Our task is not only to win the battle – but to win the war. After this battle in France abates its force, there will come the battle for our Island — for all that Britain is, and all the Britain means. That will be the struggle. In that supreme emergency we shall not hesitate to take every step, even the most drastic, to call forth from our people the last ounce and the last inch of effort of which they are capable….
Having received His Majesty’s commission, I have formed an Administration of men and women of every Party and of almost every point of view. We have differed and quarreled in the past; but now one bond unites us all — to wage war until victory is won, and never to surrender ourselves to servitude and shame, whatever the cost and the agony may be. this is one of the most awe-striking periods in the long history of France and Britain. It is also beyond doubt the most sublime. Side by side, unaided except by their kith and kin in the great Dominions and by the wide empires which rest beneath their shield – side by side, the British and French peoples have advanced to rescue not only Europe but mankind from the foulest and most soul-destroying tyranny which has ever darkened and stained the pages of history. Behind them – behind us- behind the Armies and Fleets of Britain and France – gather a group of shattered States and bludgeoned races: the Czechs, the Poles, the Norwegians, the Danes, the Dutch, the Belgians – upon all of whom the long night of barbarism will descend, unbroken even by a star of hope, unless we conquer, as conquer we must; as conquer we shall.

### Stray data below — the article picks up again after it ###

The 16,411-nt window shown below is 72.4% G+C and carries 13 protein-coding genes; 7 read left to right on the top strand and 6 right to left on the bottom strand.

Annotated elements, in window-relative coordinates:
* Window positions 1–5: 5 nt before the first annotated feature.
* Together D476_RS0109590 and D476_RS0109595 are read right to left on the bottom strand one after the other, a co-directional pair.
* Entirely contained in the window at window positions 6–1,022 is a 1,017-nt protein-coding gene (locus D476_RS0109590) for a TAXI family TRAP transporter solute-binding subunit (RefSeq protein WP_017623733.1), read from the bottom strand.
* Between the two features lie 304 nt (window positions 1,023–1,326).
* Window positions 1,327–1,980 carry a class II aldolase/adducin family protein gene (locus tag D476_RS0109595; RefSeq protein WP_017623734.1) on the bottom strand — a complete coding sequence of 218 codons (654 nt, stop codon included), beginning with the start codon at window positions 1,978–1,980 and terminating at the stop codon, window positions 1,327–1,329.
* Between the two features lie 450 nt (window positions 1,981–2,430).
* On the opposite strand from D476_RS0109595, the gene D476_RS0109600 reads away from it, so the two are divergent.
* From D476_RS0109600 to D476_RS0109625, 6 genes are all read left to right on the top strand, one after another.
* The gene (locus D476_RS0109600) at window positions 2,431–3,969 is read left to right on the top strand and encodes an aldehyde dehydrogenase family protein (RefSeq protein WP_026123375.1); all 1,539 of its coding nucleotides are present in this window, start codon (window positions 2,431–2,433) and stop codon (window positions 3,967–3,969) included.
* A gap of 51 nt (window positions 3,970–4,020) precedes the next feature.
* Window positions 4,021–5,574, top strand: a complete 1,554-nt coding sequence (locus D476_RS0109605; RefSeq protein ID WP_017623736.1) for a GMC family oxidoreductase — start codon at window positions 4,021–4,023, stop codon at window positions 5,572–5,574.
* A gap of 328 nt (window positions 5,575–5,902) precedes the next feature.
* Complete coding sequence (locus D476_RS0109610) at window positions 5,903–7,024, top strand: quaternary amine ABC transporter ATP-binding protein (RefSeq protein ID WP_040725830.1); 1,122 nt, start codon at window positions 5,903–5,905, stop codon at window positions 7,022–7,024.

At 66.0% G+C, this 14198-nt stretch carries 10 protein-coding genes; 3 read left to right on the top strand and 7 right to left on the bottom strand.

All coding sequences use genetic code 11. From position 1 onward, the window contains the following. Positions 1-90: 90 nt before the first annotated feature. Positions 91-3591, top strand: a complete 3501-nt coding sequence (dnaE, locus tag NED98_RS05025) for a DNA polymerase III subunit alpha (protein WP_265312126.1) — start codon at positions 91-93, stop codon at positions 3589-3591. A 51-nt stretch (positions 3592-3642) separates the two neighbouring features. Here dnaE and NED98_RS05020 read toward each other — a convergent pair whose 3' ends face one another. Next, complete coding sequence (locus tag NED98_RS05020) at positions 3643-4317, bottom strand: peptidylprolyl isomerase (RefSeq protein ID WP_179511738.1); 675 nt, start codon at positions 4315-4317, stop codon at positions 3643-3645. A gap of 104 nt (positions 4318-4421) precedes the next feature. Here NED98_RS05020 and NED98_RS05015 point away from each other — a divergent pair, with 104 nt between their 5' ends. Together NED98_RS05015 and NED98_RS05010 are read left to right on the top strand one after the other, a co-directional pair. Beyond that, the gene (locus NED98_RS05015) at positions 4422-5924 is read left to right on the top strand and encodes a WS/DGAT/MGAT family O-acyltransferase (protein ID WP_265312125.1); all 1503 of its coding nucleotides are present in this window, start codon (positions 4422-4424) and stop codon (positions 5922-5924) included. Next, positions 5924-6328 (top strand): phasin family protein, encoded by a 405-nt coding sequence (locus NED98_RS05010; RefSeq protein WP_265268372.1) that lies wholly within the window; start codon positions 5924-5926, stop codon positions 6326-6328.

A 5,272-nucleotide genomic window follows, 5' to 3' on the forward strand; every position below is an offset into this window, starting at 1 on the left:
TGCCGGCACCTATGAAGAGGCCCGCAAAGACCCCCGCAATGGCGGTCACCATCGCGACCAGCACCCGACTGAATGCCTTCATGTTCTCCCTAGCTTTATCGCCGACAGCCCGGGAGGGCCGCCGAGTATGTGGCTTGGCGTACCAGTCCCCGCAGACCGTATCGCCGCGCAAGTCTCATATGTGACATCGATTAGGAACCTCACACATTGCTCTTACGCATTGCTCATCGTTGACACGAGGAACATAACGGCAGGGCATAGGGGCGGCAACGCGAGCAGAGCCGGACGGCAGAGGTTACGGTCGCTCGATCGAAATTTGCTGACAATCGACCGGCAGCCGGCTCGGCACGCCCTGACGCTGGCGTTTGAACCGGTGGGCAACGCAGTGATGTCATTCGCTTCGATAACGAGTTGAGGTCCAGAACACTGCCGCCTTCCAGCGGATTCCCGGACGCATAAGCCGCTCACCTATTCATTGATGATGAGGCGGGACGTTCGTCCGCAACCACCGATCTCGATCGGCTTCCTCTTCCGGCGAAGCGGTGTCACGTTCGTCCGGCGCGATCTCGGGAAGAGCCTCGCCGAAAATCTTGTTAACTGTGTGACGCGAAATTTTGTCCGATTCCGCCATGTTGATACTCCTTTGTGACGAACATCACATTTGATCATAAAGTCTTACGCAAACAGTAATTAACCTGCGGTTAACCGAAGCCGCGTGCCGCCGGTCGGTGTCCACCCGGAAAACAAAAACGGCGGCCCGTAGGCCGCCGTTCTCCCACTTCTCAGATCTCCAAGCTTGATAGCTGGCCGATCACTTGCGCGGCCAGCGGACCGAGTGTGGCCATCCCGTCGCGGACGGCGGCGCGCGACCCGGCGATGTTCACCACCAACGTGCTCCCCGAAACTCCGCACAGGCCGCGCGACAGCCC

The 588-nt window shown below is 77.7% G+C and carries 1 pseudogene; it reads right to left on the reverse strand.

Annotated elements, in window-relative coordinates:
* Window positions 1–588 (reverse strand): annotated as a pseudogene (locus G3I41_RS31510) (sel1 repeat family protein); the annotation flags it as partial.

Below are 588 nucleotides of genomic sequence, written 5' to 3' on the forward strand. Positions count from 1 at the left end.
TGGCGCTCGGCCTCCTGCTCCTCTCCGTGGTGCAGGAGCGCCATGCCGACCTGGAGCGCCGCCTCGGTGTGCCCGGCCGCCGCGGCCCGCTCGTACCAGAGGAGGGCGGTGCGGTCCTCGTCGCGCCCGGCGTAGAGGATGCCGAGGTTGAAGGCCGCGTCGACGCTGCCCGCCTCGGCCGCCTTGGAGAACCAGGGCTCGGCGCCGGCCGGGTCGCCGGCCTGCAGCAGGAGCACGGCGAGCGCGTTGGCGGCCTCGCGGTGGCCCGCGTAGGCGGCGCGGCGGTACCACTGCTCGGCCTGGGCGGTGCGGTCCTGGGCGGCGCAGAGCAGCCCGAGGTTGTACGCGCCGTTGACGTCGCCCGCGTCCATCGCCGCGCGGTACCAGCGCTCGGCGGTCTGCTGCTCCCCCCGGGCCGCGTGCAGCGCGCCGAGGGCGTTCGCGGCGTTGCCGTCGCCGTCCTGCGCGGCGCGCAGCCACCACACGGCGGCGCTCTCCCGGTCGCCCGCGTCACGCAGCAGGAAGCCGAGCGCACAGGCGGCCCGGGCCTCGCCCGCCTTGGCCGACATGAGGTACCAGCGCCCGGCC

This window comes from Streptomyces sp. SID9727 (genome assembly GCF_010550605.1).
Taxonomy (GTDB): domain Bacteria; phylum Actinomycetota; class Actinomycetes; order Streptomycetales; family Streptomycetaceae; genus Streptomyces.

Today is Trinity Sunday. Centuries ago words were written to be a call and a spur to the faithful servants of Truth and Justice: “Arm yourselves, and be ye men of valour, and be in readiness for the conflict; for it is better for us to perish in battle than to look upon the outrage of our nation and our altar. As the Will of God is in Heaven, even so let it be.”